What there is to see in painting, or rather what I am looking for, is the form, the whole, the value of the tones...That is why for me the color comes after, because I love more than anything else the overall effect, the harmony of the tones, while color gives you a kind of shock that I don’t like. Perhaps it is the excess of this principal that makes people say I have leaden tones.
Jean-Baptiste-Camille Corot (Camille Corot for short) was born in Paris on July 16, 1796, in a house at 125 Rue du Bac, now demolished. His family were bourgeois people—his father was a wigmaker and his mother a milliner—and unlike the experience of some of his artistic colleagues, throughout his life he never felt the want of money, as his parents made good Investments and ran their businesses well. After his parents married, they bought the millinery shop where his mother had worked and his father gave up his career as a wigmaker to run the Business side of the shop. The store was a famous destination for fashionable Parisians and earned the family an excellent income. Corot was the second of three children born to the family, who lived above their shop during those years.
Corot received a scholarship to study at the Lycée Pierre-Corneille in Rouen, but left after having scholastic difficulties and entered a boarding school. He "was not a brilliant student, and throughout his entire school career he did not get a single nomination for a prize, not even for the drawing classes." Unlike many masters who demonstrated early talent and inclinations toward art, before 1815 Corot showed no such interest. During those years he lived with the Sennegon family, whose patriarch was a friend of Corot's father and who spent much time with young Corot on nature walks. It was in this region that Corot made his first paintings after nature. At nineteen, Corot was a "big child, shy and awkward. He blushed when spoken to. Before the beautiful ladies who frequented his mother's salon, he was embarrassed and fled like a wild thing... Emotionally, he was an affectionate and well-behaved son, who adored his mother and trembled when his father spoke." When Corot's parents moved into a new residence in 1817, the 21-year-old Corot moved into the dormer-windowed room on the third floor, which became his first studio as well.
For a short period between 1821 and 1822, Corot studied with Achille Etna Michallon, a landscape Painter of Corot's age who was a protégé of the Painter Jacques-Louis David and who was already a well-respected Teacher. Michallon had a great influence on Corot's career. Corot's drawing lessons included tracing lithographs, copying three-dimensional forms, and making landscape sketches and paintings outdoors, especially in the forests of Fontainebleau, the seaports along Normandy, and the villages west of Paris such as Ville-d'Avray (where his parents had a country house). Michallon also exposed him to the principles of the French Neoclassic tradition, as espoused in the famous treatise of theorist Pierre-Henri de Valenciennes, and exemplified in the works of French Neoclassicists Claude Lorrain and Nicolas Poussin, whose major aim was the representation of ideal Beauty in nature, linked with events in ancient times.
Though this school was on the decline, it still held sway in the Salon, the foremost art exhibition in France attended by thousands at each event. Corot later stated, "I made my first landscape from nature...under the eye of this Painter, whose only advice was to render with the greatest scrupulousness everything I saw before me. The lesson worked; since then I have always treasured precision." After Michallon's early death in 1822, Corot studied with Michallon's Teacher, Jean-Victor Bertin, among the best known Neoclassic landscape Painters in France, who had Corot draw copies of lithographs of botanical subjects to learn precise organic forms. Though holding Neoclassicists in the highest regard, Corot did not limit his training to their tradition of allegory set in imagined nature. His notebooks reveal precise renderings of tree trunks, rocks, and plants which show the influence of Northern realism. Throughout his career, Corot demonstrated an inclination to apply both traditions in his work, sometimes combining the two.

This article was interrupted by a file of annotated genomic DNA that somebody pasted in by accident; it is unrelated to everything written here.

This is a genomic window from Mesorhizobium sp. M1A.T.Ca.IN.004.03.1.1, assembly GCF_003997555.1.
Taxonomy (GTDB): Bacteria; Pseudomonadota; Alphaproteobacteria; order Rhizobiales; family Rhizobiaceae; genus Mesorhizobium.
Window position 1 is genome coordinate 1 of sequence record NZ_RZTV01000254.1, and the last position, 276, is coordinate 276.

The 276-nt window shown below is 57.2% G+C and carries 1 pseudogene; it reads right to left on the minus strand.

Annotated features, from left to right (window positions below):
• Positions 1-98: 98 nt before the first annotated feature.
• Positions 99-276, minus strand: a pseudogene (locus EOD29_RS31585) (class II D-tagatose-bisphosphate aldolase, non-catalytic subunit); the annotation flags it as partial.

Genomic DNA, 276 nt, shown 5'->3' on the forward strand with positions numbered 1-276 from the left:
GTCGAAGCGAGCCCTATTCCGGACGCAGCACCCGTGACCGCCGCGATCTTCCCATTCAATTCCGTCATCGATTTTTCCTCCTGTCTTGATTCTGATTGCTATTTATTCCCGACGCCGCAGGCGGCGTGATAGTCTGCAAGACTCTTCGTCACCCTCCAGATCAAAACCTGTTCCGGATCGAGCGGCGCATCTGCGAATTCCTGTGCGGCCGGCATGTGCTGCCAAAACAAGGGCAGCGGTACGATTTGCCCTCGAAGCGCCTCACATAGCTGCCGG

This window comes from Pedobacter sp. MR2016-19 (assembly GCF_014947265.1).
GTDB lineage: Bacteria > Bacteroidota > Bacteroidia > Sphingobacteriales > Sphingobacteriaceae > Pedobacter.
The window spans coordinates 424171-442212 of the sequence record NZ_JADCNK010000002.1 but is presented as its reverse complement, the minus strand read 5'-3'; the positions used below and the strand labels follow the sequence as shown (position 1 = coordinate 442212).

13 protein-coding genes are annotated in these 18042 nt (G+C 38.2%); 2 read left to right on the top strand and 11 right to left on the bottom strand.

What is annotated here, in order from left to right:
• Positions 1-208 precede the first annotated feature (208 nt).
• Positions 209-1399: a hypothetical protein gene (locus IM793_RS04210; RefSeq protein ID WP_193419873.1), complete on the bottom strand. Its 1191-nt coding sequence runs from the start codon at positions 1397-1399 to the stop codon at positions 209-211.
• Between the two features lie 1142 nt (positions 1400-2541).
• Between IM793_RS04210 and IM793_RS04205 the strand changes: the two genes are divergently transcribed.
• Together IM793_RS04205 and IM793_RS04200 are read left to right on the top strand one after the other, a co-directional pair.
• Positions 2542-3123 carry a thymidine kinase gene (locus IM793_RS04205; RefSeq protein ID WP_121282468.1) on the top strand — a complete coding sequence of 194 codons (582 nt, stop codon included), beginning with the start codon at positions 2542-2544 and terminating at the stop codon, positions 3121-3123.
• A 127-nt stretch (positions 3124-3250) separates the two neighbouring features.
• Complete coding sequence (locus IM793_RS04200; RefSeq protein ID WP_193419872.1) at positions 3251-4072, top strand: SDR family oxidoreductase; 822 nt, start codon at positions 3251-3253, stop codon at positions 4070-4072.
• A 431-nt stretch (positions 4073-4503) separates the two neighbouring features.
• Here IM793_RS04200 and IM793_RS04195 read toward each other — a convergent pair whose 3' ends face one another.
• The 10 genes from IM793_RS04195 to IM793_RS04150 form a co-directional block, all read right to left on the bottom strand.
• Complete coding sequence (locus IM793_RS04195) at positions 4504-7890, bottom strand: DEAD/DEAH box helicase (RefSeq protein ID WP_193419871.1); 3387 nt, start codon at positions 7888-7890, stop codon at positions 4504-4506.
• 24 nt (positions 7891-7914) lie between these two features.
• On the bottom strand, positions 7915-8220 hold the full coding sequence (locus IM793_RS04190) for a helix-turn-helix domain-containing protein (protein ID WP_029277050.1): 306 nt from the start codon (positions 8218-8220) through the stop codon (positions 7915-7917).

With his parents' support, Corot followed the well-established pattern of French Painters who went to Italy to study the masters of the Italian Renaissance and to draw the crumbling monuments of Roman antiquity. A condition by his parents before leaving was that he paint a self-portrait for them, his first. Corot's stay in Italy from 1825 to 1828 was a highly formative and productive one, during which he completed over 200 drawings and 150 paintings. He worked and traveled with several young French Painters also studying abroad who painted together and socialized at night in the cafes, critiquing each other and gossiping. Corot learned little from the Renaissance masters (though later he cited Leonardo da Vinci as his favorite painter) and spent most of his time around Rome and in the Italian countryside. The Farnese Gardens with its splendid views of the ancient ruins was a frequent destination, and he painted it at three different times of the day. The training was particularly valuable in gaining an understanding of the challenges of both the mid-range and panoramic perspective, and in effectively placing man-made structures in a natural setting. He also learned how to give buildings and rocks the effect of volume and solidity with proper light and Shadow, while using a smooth and thin technique. Furthermore, placing suitable figures in a secular setting was a necessity of good landscape painting, to add human context and scale, and it was even more important in allegorical landscapes. To that end Corot worked on figure studies in native costume as well as nude. During winter, he spent time in a studio but returned to work outside as quickly as weather permitted. The intense light of Italy posed considerable challenges, "This sun gives off a light that makes me despair. It makes me feel the utter powerlessness of my palette." He learned to master the light and to paint the stones and sky in subtle and dramatic variation.